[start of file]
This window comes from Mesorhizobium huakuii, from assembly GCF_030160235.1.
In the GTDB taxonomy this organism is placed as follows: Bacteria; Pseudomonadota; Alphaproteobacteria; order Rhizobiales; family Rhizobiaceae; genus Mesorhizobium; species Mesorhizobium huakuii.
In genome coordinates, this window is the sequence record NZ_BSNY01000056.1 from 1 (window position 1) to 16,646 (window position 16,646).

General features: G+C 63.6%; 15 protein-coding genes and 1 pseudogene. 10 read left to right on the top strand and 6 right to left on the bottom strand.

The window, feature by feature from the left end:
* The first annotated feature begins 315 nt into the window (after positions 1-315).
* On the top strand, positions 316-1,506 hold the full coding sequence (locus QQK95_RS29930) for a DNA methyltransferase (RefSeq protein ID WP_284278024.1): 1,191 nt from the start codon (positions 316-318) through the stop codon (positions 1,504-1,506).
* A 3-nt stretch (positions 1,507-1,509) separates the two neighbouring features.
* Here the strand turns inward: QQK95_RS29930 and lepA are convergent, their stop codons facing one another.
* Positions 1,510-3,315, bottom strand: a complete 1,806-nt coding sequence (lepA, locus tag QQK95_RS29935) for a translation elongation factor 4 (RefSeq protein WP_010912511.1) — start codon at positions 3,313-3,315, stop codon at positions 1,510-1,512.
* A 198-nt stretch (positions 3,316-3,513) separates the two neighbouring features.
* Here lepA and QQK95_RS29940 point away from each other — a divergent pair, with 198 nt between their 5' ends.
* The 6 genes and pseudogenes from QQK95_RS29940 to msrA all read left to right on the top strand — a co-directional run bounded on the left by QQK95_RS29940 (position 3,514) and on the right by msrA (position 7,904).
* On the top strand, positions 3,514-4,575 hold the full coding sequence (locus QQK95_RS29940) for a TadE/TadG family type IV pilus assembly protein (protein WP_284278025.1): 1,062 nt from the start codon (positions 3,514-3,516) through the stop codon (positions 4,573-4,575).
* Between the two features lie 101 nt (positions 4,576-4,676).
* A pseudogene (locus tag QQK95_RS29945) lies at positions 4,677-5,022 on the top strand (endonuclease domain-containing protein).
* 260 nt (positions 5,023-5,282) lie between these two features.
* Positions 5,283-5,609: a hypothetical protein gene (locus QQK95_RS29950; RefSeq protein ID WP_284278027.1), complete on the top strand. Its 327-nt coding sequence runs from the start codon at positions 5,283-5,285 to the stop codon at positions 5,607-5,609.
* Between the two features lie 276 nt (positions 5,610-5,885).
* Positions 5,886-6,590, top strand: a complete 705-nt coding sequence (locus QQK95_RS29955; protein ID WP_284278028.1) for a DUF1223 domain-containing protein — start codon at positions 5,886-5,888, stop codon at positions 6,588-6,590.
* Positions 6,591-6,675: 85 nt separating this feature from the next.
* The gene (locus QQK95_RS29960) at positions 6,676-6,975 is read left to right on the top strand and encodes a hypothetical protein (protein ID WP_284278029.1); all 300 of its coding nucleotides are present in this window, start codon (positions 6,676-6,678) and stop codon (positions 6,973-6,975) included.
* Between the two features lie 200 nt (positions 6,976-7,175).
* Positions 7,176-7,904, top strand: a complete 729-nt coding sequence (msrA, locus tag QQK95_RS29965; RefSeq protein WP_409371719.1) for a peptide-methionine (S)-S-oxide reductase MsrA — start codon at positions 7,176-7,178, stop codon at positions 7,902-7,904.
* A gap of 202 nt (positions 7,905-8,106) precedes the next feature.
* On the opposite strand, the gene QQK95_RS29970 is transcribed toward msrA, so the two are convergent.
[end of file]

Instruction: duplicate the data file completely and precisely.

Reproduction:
This window comes from Mesorhizobium huakuii, from assembly GCF_030160235.1.
In the GTDB taxonomy this organism is placed as follows: Bacteria; Pseudomonadota; Alphaproteobacteria; order Rhizobiales; family Rhizobiaceae; genus Mesorhizobium; species Mesorhizobium huakuii.
In genome coordinates, this window is the sequence record NZ_BSNY01000056.1 from 1 (window position 1) to 16,646 (window position 16,646).

General features: G+C 63.6%; 15 protein-coding genes and 1 pseudogene. 10 read left to right on the top strand and 6 right to left on the bottom strand.

The window, feature by feature from the left end:
* The first annotated feature begins 315 nt into the window (after positions 1-315).
* On the top strand, positions 316-1,506 hold the full coding sequence (locus QQK95_RS29930) for a DNA methyltransferase (RefSeq protein ID WP_284278024.1): 1,191 nt from the start codon (positions 316-318) through the stop codon (positions 1,504-1,506).
* A 3-nt stretch (positions 1,507-1,509) separates the two neighbouring features.
* Here the strand turns inward: QQK95_RS29930 and lepA are convergent, their stop codons facing one another.
* Positions 1,510-3,315, bottom strand: a complete 1,806-nt coding sequence (lepA, locus tag QQK95_RS29935) for a translation elongation factor 4 (RefSeq protein WP_010912511.1) — start codon at positions 3,313-3,315, stop codon at positions 1,510-1,512.
* A 198-nt stretch (positions 3,316-3,513) separates the two neighbouring features.
* Here lepA and QQK95_RS29940 point away from each other — a divergent pair, with 198 nt between their 5' ends.
* The 6 genes and pseudogenes from QQK95_RS29940 to msrA all read left to right on the top strand — a co-directional run bounded on the left by QQK95_RS29940 (position 3,514) and on the right by msrA (position 7,904).
* On the top strand, positions 3,514-4,575 hold the full coding sequence (locus QQK95_RS29940) for a TadE/TadG family type IV pilus assembly protein (protein WP_284278025.1): 1,062 nt from the start codon (positions 3,514-3,516) through the stop codon (positions 4,573-4,575).
* Between the two features lie 101 nt (positions 4,576-4,676).
* A pseudogene (locus tag QQK95_RS29945) lies at positions 4,677-5,022 on the top strand (endonuclease domain-containing protein).
* 260 nt (positions 5,023-5,282) lie between these two features.
* Positions 5,283-5,609: a hypothetical protein gene (locus QQK95_RS29950; RefSeq protein ID WP_284278027.1), complete on the top strand. Its 327-nt coding sequence runs from the start codon at positions 5,283-5,285 to the stop codon at positions 5,607-5,609.
* Between the two features lie 276 nt (positions 5,610-5,885).
* Positions 5,886-6,590, top strand: a complete 705-nt coding sequence (locus QQK95_RS29955; protein ID WP_284278028.1) for a DUF1223 domain-containing protein — start codon at positions 5,886-5,888, stop codon at positions 6,588-6,590.
* Positions 6,591-6,675: 85 nt separating this feature from the next.
* The gene (locus QQK95_RS29960) at positions 6,676-6,975 is read left to right on the top strand and encodes a hypothetical protein (protein ID WP_284278029.1); all 300 of its coding nucleotides are present in this window, start codon (positions 6,676-6,678) and stop codon (positions 6,973-6,975) included.
* Between the two features lie 200 nt (positions 6,976-7,175).
* Positions 7,176-7,904, top strand: a complete 729-nt coding sequence (msrA, locus tag QQK95_RS29965; RefSeq protein WP_409371719.1) for a peptide-methionine (S)-S-oxide reductase MsrA — start codon at positions 7,176-7,178, stop codon at positions 7,902-7,904.
* A gap of 202 nt (positions 7,905-8,106) precedes the next feature.
* On the opposite strand, the gene QQK95_RS29970 is transcribed toward msrA, so the two are convergent.